The COVID-19 deferral was created primarily to avoid bankruptcies of essentially healthy companies that are able to recover under their own steam from sudden corona-induced over-indebtedness by the end of the year. Nevertheless, the Board of Directors may also take into account any restructuring measures (such as capital injections) that will be implemented by the end of the year.

What is the effect of deferring the notification of over-indebtedness and what is the next step?

If, under the prevailing circumstances, notification of over-indebtedness is waived, it should still be 'business as usual' in all other aspects. In particular, the deferment does not result in a payment stop. Therefore, invoices must still be settled normally and creditors must be paid. If this is no longer possible, further measures under Swiss insolvency law, such as the debt-restructuring moratorium with COVID-19 reliefs, must be considered (see our blog post "Help is on the way" - The Swiss COVID-19 Insolvency Law Ordinance).

The deferment of notice does not eliminate the over-indebtedness. As long as the over-indebtedness persists, the board of directors is therefore obliged to regularly check whether the conditions for a COVID-19 deferment continue to be met. If the business does not develop as expected or if remedial measures fail and it becomes questionable whether the over-indebtedness can be remedied by the end of 2020, remedial measures must be taken or the court must be notified.

Are the Swiss government COVID-19 loans to be taken into account when determining over-indebtedness?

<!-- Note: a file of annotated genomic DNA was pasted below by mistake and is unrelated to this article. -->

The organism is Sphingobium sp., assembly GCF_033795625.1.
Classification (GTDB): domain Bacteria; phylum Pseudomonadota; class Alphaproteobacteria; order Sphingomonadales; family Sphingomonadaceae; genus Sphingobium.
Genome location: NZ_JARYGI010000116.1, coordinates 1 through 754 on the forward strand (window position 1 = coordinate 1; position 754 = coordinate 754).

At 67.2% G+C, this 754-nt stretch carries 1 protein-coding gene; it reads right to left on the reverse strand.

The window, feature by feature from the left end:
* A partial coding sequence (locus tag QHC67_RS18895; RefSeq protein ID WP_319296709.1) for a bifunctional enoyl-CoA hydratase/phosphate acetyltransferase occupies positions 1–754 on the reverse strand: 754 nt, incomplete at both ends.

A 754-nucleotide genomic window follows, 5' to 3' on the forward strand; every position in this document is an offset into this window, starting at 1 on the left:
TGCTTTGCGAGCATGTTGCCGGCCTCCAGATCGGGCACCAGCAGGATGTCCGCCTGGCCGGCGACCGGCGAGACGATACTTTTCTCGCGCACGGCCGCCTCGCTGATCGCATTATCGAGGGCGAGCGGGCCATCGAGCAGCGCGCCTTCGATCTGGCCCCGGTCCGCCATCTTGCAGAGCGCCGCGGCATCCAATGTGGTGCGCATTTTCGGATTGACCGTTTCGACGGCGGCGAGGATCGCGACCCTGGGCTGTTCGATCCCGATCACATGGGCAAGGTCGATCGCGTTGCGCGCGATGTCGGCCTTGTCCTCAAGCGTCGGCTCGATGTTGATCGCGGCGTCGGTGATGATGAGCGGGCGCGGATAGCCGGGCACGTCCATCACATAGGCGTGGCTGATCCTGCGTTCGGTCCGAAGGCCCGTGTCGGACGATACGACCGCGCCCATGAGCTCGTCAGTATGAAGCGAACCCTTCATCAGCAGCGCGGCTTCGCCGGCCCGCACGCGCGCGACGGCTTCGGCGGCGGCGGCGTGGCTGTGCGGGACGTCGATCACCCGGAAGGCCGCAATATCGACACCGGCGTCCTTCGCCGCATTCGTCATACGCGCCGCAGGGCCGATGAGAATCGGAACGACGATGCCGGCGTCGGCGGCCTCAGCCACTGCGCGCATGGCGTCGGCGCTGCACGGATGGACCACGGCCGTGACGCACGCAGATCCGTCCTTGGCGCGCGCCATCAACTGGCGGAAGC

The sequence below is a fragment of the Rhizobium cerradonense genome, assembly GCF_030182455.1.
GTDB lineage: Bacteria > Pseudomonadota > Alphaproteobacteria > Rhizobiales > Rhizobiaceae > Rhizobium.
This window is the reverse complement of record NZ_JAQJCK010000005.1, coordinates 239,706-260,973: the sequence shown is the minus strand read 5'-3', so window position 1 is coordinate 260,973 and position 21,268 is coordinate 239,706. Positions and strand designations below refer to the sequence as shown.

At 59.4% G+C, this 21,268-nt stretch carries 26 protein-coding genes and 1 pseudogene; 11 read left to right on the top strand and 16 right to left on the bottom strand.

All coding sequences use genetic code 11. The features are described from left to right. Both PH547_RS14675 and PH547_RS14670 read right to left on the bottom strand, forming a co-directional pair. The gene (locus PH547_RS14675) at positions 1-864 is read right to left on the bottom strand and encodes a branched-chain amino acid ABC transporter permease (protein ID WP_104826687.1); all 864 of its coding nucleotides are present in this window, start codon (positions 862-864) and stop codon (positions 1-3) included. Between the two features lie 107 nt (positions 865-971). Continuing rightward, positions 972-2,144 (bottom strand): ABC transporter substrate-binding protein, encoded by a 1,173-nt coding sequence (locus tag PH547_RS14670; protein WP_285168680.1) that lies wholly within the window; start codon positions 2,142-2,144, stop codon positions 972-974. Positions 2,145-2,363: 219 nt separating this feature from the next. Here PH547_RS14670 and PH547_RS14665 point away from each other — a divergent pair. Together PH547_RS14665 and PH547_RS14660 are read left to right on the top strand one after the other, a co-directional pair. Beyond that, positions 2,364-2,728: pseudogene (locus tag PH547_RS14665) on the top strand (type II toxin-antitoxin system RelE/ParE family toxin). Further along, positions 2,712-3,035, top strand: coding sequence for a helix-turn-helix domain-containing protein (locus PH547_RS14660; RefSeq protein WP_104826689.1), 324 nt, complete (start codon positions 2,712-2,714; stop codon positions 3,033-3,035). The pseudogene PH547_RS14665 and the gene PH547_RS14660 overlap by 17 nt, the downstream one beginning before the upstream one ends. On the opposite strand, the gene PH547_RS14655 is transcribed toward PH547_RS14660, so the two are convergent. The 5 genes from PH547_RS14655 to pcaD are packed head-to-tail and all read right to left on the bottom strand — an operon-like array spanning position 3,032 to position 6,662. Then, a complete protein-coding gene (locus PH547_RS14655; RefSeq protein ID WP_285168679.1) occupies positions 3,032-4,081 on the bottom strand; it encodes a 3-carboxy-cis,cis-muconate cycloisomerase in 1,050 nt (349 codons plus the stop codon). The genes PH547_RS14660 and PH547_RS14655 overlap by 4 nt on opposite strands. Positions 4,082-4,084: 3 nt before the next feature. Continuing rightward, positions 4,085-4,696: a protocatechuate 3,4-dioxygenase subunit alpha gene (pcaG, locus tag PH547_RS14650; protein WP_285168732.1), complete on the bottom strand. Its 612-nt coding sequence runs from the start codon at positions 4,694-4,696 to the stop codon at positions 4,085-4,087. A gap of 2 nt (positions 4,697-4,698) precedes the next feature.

To support the economy during the corona crisis, Swiss banks have issued COVID-19 loans guaranteed by the Swiss government on a large scale. These loans are normal loans that have to be accounted for like any other debt. In principle, there is no subordination.

Special rules apply only to the small COVID-19 loans of up to CHF 500,000. Until March 31, 2022, these loans do not need be taken into account when determining over-indebtedness; they will therefore be treated as if they were subordinated. After that date, the exception no longer applies and so any over-indebtedness must be eliminated in advance.

Recommendation

Imminent over-indebtedness is a situation that threatens the existence of a company. It is therefore advisable for the board of directors to seek comprehensive expert advice in such a situation.

If you have any further questions or would like more in-depth advice, your regular contacts at VISCHER and the VISCHER Corporate and Commercial Law team as well as the Insolvency Law team will be happy to assist you.

Authors: Benedict F. Christ, Michel Stübi

Topics: CoronavirusBridging LoansBoard of DirectorsInsolvencyOver-indebtedness